10 August, 2023
Life stories tell rich migrant history
NEARLY 40 years ago, Alberto Avolio began collecting the stories of several Italian migrants who travelled to the Mareeba area to start a new life.
Now, those stories have been recognised in his book titled “Emerald Creek: From Fagnano Castello to the Meeting of the Waters / Da Fagnano Castello all'Incontro delle Acque”, paying homage to the farm that bought his community in Southern Italy to their new home.
The book delves into the captivating tale of migration, recounting the hopes and dreams of early migrants from the quaint town of Fagnano Castello, nestled in the province of Cosenza, Calabria in the post war era – 1928 to 1986.
Painting a rich tapestry of experiences, the narratives in the book revolve around the lives of more than 400 first and second-generation migrants who left behind their roots in the small Calabrian community to work in the tobacco fields of Far North Queensland, with Emerald Creek serving as the gateway for many of these intrepid explorers.
Mr Avolio collected their stories for almost four decades and during Covid, he began to write his book, with an English version, an Italian version and a dialect hybrid version he calls “Italiese”.
He believes these stories echo the stark realism commonly found in southern Italian communities, reminiscent of Carlo Levi's classic “Christ Stopped at Eboli”.
“What motivated me to write this book was the migration during the 80s had essentially stopped and as I mention in the prologue of my book, there was a sensation people were getting old,” he said.
“There was a sense of nostalgia, not quite depression, where we were asking ‘what have we done over all these years’, so I thought, what a good idea to interview the early migrants and write their stories.”
Residing in Sydney at the time, Mr Avolio traced back to the first migrants from Fagnano Castello and their descendants.
The story begins with Salvatore Salamone (Malvito), who arrived to Australia in 1926, Francesco Posterivo (Fagnano) who arrived in 1927 and Natale Tobiano (Fagnano) who arrived to Mareeba in 1928.
Mr Avolio said the story of migration to Australia was the same, yet the individual stories of each family and why they came to Australia was unique and he believed those stories were the ones that needed to be shared.
Throughout the 80s and 90s, he interviewed migrants who moved to Mareeba.
Those migrants were Ermando Bellomusto, Luigi Avolio, Aldo Tobiano, Michele Tobiano, Elisetta Salerno, Maria Arena, Pasquale and Rosina Rogato, Immacolata Salerno, Adia Aloia, Sebastiano Aolia, Maria Battiato, Peppino Trotta, Giggino Formoso, Concetta Tobiano and Remo De Rose.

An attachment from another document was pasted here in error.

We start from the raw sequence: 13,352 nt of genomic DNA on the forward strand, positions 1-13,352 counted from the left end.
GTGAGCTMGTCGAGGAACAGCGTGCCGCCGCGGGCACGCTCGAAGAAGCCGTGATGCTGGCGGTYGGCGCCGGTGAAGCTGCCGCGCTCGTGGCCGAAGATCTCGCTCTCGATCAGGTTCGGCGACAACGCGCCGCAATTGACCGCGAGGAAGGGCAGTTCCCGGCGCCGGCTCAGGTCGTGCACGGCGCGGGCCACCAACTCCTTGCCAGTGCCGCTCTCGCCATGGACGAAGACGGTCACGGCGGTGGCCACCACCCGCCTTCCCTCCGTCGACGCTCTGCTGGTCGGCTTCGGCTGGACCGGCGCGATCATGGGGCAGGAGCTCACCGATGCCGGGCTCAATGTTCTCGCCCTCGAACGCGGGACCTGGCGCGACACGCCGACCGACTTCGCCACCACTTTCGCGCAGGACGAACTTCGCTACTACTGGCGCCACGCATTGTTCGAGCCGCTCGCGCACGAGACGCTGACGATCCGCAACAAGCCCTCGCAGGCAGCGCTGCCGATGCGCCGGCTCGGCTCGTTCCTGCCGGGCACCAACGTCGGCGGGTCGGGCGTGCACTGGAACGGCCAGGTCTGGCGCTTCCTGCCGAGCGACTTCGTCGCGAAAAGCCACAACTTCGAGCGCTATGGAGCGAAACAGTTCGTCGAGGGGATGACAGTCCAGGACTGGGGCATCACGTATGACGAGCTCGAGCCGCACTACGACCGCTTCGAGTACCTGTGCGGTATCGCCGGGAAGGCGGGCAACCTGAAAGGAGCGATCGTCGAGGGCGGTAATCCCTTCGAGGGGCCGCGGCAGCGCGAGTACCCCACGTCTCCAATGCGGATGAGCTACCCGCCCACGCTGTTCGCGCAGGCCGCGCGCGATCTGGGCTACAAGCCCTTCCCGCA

They told stories that made Mr Avolio laugh, cry and smile. He felt their love, their pain, and their liveliness through each interview, so much so he put the interviews together in a question and answer format on the page, letting their raw words tell the story.
Through his own experiences as a migrant, he was able to put together a book that showed the raw experiences an Italian migrant faced.
“When I started collecting this material I thought, ‘what am I going to do with it all’ so I started to translate the dialect but then life took over with an academic career,” Mr Avolio said.
“By the time I had retired, we were in Covid lockdown. I looked at the material I had and said, ‘now I know what to do with it’ and began to write an English version.”
Although daunted by the idea of transcribing from Italian to English, Mr Avolio spent hours upon hours working through all the interviews until eventually, he had completed “Emeral Creek” – an English, Italian and dialect version.
At first, he thought of releasing separate books for each translation, however he felt the stories belonged in the same book.
Now the book has finally been released, Mr Avolio feels a great feeling of satisfaction and hopes his readers enjoy immersing themselves in the memories shared within the Italian community, particularly the upcoming generation.
“We were enriched (as children) by the stories of our family because we heard them because people talked about their lives and I found this quite a powerful concept – ‘The past is the story we tell ourselves’,” he said.
“The reactions I have received already are incredible and one lady even said she couldn’t stop crying reading it.”
To purchase a copy of “Emerald Creek”, search Alberto Avolio on Amazon.com or call his sister Gina on 0407 169 418.